A while ago I read an article about German Crosses in Gold and their different makers. Interesting information about the Juncker, Godet, C.F. Zimmermann and so on.
Later that day I found a posting / a discussion in a Forum which German Cross in Gold is the best to collect or the best to put in your own collection.
Some collectors say that the rarest is the best German Cross in Gold to keep, other say that the condition is deciding for keeping or buying a cross. Some refer to the story behind it (yes I know….never buy the story just the badge ;-)) but in this case the story behind it stands for the whole grouping or the estate.
I can remember a time where I bought a huge Uboat grouping form a family here in Germany. The Kriegsmarine Soldier was from 1939 until 1945 on Uboats as a mechanic and served the whole war on these steel tubes.
Finally he was on a Monsun UBoat and went all the way to Japan. In 1945 he earned the German cross in Gold.
As the war ends he stayed in japan until 1947 and came back to Germany…..He went a long way on Uboats and as you all know, a lot of german Uboat men died during war time but he survived it. That’s the story behind my German Cross in Gold and I put the whole grouping in my collection. That Cross was made by Junker, it was cased and in good (but worn) condition
About two years later I put my hands on a German Cross in Gold made by Zimmermann (a light one) in the best condition I have ever seen. It came along with the case, also in very nice condition.
I went to the bank and opened my bank deposit, took my Juncker cross out and went home. I put the side by side and thought about them.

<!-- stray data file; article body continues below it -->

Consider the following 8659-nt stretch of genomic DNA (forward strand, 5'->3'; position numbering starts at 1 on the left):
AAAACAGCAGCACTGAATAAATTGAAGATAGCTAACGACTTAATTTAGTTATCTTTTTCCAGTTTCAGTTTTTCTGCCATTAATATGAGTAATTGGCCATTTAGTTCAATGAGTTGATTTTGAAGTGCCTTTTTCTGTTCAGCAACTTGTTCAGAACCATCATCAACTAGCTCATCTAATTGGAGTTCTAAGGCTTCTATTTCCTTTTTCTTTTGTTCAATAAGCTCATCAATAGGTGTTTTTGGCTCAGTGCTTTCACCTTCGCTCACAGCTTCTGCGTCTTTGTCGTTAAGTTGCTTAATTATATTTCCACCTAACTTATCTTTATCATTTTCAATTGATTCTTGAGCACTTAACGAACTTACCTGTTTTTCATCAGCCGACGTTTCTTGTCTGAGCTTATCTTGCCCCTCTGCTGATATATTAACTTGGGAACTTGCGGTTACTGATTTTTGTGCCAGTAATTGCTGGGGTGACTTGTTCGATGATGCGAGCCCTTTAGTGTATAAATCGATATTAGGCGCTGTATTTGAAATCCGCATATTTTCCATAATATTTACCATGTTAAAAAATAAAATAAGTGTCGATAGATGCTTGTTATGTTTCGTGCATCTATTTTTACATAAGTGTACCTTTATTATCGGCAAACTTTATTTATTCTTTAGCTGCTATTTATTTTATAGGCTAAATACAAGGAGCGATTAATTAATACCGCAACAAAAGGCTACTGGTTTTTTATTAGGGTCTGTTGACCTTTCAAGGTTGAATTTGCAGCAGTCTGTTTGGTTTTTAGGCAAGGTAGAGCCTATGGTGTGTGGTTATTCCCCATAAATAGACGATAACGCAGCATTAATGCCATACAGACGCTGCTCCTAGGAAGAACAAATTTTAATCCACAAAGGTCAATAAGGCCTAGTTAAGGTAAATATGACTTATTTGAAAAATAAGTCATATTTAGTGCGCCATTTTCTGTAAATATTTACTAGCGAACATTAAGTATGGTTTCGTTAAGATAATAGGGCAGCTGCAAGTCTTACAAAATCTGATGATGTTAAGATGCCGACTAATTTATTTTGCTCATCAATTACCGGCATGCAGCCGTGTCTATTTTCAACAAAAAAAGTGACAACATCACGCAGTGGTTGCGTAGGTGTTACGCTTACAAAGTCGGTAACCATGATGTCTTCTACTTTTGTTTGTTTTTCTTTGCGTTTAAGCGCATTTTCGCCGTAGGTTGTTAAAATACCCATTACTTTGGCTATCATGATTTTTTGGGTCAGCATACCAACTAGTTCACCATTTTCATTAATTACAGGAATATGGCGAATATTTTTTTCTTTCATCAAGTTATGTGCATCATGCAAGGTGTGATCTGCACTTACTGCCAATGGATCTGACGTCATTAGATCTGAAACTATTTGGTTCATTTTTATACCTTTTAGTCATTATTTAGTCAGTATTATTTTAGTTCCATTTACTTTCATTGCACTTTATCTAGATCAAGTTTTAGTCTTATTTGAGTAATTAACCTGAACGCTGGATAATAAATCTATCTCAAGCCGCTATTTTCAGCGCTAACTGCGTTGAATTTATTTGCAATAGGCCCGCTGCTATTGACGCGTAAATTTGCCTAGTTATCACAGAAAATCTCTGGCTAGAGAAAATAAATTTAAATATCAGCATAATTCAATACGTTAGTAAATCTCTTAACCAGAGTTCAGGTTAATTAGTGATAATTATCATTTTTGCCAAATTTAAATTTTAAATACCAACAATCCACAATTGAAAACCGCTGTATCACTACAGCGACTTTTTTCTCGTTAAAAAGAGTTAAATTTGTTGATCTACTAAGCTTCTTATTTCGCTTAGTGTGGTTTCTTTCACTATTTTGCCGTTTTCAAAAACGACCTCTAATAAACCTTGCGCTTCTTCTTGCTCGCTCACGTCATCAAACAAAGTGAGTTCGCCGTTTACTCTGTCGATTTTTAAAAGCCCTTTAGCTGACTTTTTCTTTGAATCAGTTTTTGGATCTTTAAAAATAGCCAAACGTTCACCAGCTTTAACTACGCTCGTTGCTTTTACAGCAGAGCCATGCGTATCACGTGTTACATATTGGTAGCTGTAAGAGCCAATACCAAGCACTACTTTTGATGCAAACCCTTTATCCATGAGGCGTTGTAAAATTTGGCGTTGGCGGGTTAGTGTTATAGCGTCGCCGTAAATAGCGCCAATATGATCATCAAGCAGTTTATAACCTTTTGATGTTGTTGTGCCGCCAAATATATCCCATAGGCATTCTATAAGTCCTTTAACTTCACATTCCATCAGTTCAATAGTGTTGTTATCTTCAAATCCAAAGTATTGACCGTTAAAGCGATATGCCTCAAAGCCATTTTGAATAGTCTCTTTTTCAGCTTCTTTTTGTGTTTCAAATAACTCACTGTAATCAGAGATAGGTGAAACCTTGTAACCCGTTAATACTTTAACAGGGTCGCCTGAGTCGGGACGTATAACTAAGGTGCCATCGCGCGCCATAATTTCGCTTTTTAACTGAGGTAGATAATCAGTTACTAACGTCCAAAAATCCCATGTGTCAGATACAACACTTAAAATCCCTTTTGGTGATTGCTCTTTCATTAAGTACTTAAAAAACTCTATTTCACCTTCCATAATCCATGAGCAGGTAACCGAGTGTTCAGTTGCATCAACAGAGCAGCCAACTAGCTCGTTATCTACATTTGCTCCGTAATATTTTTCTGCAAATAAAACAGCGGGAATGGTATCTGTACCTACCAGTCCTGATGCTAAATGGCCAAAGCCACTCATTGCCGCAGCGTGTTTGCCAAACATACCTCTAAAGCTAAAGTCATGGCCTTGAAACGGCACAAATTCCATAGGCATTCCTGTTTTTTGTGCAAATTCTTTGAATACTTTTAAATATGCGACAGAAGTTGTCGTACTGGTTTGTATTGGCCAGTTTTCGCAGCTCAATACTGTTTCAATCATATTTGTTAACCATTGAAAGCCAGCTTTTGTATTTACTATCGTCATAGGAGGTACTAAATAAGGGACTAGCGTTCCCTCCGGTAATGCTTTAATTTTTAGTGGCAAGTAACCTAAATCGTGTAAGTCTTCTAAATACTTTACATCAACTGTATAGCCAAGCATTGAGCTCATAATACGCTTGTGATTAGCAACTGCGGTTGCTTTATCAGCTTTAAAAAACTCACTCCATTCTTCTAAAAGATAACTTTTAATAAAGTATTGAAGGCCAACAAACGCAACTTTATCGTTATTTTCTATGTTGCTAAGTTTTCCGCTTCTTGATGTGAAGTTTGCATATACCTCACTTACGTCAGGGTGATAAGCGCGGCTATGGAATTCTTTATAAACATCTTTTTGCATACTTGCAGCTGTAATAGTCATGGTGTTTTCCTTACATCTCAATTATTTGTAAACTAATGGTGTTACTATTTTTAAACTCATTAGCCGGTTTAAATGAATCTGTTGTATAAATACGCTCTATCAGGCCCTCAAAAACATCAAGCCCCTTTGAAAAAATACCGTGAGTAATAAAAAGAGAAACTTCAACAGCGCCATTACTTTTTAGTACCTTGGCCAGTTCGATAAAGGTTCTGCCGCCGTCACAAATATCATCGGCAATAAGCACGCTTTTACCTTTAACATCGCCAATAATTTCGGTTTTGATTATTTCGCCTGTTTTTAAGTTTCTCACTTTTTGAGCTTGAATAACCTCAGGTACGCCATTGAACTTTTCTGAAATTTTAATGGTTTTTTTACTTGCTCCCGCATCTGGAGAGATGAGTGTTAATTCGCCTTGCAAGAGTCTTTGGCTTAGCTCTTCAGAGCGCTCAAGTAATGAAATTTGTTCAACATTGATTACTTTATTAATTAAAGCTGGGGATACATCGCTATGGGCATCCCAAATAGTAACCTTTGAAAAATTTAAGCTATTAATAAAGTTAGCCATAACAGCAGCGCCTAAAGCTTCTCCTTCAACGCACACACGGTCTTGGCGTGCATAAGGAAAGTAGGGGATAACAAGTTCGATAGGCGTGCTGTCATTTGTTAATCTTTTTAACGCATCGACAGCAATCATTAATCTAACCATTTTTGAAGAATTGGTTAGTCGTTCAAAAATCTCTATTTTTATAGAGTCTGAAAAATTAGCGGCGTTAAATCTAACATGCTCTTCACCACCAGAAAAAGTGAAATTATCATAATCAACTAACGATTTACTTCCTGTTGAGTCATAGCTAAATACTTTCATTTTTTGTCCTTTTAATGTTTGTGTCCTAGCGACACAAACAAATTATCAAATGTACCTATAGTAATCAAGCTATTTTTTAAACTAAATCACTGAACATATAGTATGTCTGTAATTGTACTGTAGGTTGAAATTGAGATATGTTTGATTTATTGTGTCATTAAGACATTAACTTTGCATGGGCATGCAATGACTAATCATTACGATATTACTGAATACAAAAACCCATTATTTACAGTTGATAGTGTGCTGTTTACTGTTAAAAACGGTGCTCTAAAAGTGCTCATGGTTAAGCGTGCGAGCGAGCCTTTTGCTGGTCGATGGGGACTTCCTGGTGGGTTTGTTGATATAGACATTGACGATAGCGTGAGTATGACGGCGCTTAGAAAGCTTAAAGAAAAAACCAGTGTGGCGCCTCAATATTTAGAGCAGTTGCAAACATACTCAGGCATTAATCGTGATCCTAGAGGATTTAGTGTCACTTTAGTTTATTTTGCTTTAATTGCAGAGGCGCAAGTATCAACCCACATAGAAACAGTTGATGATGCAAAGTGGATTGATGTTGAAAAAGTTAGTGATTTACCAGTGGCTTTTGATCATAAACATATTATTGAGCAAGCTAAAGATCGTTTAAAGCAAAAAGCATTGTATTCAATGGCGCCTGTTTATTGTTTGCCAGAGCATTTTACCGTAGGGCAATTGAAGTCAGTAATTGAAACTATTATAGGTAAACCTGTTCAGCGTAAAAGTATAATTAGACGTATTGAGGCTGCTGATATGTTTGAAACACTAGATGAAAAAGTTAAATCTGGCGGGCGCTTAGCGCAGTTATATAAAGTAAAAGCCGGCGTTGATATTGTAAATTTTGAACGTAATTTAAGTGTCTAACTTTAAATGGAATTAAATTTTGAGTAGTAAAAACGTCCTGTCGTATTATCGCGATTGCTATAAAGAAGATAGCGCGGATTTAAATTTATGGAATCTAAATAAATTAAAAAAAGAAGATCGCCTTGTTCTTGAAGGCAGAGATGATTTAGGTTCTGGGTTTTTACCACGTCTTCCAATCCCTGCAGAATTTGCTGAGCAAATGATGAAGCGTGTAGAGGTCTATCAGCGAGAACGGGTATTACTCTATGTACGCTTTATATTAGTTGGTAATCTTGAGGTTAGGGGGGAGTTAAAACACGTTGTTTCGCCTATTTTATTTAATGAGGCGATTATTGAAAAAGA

Should I keep the unworn minty Zimmermann or the worn Juncker……keep them both and sell some other stuff.…….
Finally I made my decision and I kept the Juncker. I had a name to it, I had a face to it and (yes I know….) I had the story to the cross.
Another thing which made my decision easy was the fact that you see ten Zimmermann a year and only one Juncker. So not always that hard to get a Zimmermann cross in a decent condition.
But let`s stay with the Zimmermann. As you all know there is the number “20” for the Zimmermann company on the needle (inside) of the cross. Easy to identify but there is a problem. Have you ever heard of the „dotted“ German Cross in Gold from Zimmermann?
It is not a secret but there might be somebody out there who didn`t know. So let bring some light in this dark area.
The “dotted” Zimmermann was a long time described and handled as a fake cross. It took a long time to proof that they are original „pre“ war time made.
But fact is, that you have three things to look for to identify these “dotted” crosses.
The first thing is the Number 20 ( Präsidialkanzleinumber “20”) on the inside of the crosses needle. If the 20 is in full shape and on a straight line, that is a normal Zimmermann. If the upper area of the number 2 is cut off and the whole number 20 is not in a horizontal line, you have the indication of a “dotted”. At least it looks like a false or incorrect marking.
The second thing is the number “1941” on the outer golden wreath. On a normal Zimmermann cross the number is on a normal metal underground. On a dotted German cross the date numerals are filled with little holes, which means that there are little dots inside the numbers.
Last thing is the production mistake on the 11 O´clock area of the wreath. The first „dotted“ which were examined didn`t have the „flaw“ but now some Crosses were found with the „Zimmermann Flaw“. If you see that, the cross should be a good cross.
Mr. Dietrich März is on this subject and he searched for more evidence on the dotted mystery. I think if he finds out something new, we will know it soon.
Under the line it comes down to facts and evidence. If you have a normal Zimmermann or a „dotted“ one, don`t get nervous. Just read about the facts and keep the dotted in you collection.
Finally and as always, you have to know certain things in our hobby, so you don´t lose money or pay twice.